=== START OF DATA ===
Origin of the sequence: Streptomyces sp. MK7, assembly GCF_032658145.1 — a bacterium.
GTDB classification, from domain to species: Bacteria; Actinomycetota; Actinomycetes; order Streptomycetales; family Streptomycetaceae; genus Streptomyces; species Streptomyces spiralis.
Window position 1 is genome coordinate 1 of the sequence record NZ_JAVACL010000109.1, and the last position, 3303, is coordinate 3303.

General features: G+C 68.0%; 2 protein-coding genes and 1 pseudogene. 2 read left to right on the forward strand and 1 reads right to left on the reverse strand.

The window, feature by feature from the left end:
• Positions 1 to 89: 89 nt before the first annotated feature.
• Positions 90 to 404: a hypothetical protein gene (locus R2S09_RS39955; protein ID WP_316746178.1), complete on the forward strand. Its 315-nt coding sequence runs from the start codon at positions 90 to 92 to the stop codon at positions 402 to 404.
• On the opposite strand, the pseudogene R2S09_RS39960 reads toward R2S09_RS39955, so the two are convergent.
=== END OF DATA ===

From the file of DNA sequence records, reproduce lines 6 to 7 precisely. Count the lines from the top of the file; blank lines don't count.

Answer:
• Positions 1 to 89: 89 nt before the first annotated feature.
• Positions 90 to 404: a hypothetical protein gene (locus R2S09_RS39955; protein ID WP_316746178.1), complete on the forward strand. Its 315-nt coding sequence runs from the start codon at positions 90 to 92 to the stop codon at positions 402 to 404.